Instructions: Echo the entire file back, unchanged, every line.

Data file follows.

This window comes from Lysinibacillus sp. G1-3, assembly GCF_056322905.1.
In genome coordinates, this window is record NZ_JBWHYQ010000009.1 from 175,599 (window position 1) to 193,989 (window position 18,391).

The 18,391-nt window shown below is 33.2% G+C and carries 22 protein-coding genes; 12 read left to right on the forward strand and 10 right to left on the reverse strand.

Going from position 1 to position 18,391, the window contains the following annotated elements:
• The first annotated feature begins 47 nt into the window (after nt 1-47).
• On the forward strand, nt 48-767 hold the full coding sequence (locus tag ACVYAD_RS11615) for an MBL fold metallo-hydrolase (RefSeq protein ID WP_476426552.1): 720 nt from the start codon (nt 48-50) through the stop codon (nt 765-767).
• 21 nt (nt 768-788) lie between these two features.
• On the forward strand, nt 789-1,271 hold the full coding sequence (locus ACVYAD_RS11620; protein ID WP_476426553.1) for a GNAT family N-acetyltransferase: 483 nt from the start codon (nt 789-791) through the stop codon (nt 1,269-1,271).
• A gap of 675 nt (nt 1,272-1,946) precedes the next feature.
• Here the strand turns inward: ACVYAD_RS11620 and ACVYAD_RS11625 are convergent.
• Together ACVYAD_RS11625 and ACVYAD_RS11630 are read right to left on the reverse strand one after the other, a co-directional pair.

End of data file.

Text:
This window comes from Lysinibacillus sp. G1-3, assembly GCF_056322905.1.
In genome coordinates, this window is record NZ_JBWHYQ010000009.1 from 175,599 (window position 1) to 193,989 (window position 18,391).

The 18,391-nt window shown below is 33.2% G+C and carries 22 protein-coding genes; 12 read left to right on the forward strand and 10 right to left on the reverse strand.

Going from position 1 to position 18,391, the window contains the following annotated elements:
• The first annotated feature begins 47 nt into the window (after nt 1-47).
• On the forward strand, nt 48-767 hold the full coding sequence (locus tag ACVYAD_RS11615) for an MBL fold metallo-hydrolase (RefSeq protein ID WP_476426552.1): 720 nt from the start codon (nt 48-50) through the stop codon (nt 765-767).
• 21 nt (nt 768-788) lie between these two features.
• On the forward strand, nt 789-1,271 hold the full coding sequence (locus ACVYAD_RS11620; protein ID WP_476426553.1) for a GNAT family N-acetyltransferase: 483 nt from the start codon (nt 789-791) through the stop codon (nt 1,269-1,271).
• A gap of 675 nt (nt 1,272-1,946) precedes the next feature.
• Here the strand turns inward: ACVYAD_RS11620 and ACVYAD_RS11625 are convergent.
• Together ACVYAD_RS11625 and ACVYAD_RS11630 are read right to left on the reverse strand one after the other, a co-directional pair.